Technology Needs Poetry

bookAmy and I had just entered the biblio-pilgrims destination in Portland Oregon this past Tuesday. Even though the temple was under construction Powell’s Books was busy with life. Grabbing a facilities map as we entered we chose to divide and conquer each of us heading toward our favorite areas of erudite worship.

It wasn’t long before Amy shot me a text. She had found a really intriguing and really old book of poetry on the top floor near the rare books section.

She showed me her rare find.

The book was small and had the familiar smell of dust mixed with age; its pages darkened with time.

Compiled in 1929, the title was utilitarian: “One Hundred and One Famous Poems, with a prose supplement.”

Many of the writers were familiar, but the selected works were like a newly found  picture of an old friend. Quickly I scanned the poems and noted some that I would need to read.  What struck me immediately, though,  was the preface penned by the editor Roy J. Cook. It reads as follows:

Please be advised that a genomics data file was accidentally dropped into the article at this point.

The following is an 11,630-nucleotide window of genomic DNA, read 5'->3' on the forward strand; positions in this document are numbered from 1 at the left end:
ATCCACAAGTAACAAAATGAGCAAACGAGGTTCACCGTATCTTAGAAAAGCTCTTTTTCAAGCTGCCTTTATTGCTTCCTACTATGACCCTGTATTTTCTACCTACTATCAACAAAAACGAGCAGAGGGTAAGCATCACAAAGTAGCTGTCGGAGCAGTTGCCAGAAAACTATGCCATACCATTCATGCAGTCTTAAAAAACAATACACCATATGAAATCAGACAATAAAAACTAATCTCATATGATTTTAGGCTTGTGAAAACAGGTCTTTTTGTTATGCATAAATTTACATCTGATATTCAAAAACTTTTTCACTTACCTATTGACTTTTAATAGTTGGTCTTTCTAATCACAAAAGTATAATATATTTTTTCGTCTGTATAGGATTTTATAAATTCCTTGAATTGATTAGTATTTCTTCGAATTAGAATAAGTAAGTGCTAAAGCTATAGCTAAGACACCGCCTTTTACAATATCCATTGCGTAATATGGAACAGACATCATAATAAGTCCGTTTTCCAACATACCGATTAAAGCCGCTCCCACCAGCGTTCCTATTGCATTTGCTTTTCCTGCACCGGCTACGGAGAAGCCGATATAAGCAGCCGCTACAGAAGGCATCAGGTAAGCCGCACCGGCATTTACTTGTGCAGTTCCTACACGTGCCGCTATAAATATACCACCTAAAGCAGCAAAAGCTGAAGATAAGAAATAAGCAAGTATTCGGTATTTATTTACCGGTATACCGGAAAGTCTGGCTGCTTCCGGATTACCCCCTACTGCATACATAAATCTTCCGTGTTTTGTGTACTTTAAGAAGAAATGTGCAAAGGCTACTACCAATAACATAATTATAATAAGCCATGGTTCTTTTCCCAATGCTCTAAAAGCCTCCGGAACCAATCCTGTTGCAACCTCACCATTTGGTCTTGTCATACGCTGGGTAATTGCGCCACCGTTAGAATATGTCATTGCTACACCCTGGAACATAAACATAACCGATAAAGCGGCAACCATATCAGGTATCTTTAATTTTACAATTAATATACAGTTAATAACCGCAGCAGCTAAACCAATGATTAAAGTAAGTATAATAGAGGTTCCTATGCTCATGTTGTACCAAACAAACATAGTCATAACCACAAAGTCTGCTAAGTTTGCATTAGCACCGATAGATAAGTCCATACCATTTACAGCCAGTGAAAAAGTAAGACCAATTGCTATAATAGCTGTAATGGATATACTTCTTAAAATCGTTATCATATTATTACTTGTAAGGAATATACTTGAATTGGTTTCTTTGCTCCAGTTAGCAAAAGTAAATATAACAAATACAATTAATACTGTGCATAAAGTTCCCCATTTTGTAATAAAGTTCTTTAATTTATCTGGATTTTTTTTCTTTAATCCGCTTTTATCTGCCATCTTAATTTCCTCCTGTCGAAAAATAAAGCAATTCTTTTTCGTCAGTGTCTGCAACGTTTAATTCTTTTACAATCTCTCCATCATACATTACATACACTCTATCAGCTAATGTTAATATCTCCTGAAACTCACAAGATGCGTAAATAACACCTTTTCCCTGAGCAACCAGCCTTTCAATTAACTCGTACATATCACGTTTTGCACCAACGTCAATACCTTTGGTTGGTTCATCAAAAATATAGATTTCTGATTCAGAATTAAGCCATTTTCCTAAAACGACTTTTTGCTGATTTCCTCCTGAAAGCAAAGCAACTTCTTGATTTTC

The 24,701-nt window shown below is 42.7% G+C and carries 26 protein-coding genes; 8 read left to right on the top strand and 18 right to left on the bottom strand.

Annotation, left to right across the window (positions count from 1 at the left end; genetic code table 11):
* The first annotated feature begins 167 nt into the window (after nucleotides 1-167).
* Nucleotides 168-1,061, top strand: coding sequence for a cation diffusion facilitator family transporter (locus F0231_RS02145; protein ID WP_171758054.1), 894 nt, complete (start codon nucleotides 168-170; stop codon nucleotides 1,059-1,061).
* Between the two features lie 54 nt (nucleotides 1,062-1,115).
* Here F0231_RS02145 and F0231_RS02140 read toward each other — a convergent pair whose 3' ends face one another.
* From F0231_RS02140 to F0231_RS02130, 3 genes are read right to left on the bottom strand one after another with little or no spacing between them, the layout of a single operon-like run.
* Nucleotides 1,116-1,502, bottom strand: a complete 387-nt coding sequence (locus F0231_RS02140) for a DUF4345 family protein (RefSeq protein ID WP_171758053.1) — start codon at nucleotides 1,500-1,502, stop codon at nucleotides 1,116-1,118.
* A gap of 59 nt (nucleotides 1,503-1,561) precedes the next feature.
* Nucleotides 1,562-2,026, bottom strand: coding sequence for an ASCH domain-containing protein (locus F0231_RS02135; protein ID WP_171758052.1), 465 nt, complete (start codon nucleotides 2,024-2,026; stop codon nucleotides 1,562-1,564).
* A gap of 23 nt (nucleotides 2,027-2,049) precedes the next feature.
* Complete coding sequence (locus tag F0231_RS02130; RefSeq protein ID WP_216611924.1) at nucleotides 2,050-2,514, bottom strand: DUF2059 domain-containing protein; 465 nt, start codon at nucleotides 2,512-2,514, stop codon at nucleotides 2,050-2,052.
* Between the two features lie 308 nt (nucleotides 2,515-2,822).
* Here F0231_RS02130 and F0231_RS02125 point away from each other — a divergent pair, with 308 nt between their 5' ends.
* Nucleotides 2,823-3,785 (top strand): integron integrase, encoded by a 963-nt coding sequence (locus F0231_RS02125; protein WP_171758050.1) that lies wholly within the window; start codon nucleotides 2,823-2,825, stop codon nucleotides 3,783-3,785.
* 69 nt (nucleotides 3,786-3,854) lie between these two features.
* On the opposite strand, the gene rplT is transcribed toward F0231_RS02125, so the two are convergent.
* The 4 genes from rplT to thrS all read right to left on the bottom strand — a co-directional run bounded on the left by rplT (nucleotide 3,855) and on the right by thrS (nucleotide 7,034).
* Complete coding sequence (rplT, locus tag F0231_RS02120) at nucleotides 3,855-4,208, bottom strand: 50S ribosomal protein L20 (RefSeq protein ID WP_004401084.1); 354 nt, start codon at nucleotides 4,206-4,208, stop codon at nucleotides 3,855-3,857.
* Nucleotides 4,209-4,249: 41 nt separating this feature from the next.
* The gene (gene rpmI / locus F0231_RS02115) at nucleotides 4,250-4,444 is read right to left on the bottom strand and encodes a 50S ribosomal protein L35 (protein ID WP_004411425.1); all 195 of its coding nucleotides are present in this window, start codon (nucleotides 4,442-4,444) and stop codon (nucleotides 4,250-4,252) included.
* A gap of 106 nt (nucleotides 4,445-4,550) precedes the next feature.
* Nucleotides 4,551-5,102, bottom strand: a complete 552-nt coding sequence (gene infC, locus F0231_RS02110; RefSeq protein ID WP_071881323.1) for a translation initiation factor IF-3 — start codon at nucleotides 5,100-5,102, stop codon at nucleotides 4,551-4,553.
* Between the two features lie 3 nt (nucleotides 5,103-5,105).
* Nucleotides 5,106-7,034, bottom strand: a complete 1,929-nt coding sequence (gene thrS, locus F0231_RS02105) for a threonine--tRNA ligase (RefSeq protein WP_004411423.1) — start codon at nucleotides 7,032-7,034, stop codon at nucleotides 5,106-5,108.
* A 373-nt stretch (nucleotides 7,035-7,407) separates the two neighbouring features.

“This is the age of science, of steel-of speed and the cement road. The age of hard faces and hard highways. Science and steel demand the medium of prose. Speed requires only the look-the gesture What need then of poetry?

Great need!

There are souls, in these noise-tired times, that turn aside into unfrequented lanes, where the deep woods have harbored the fragrances of many a blossoming season. Here the light, filtering through perfect forms, arranges itself in lovely patterns for those who perceive beauty.

It is the purpose of this little volume to enrich, enable, encourage. And for man, who has learned to love convenience, it is hardly larger than his concealing pocket.”

How timely for us today. The age of science and speed, and I would add technology. As technology continues to increase at an exponential rate, the need to slow, and read prose, practice meditation and find balance in solitude and silence with God also rises.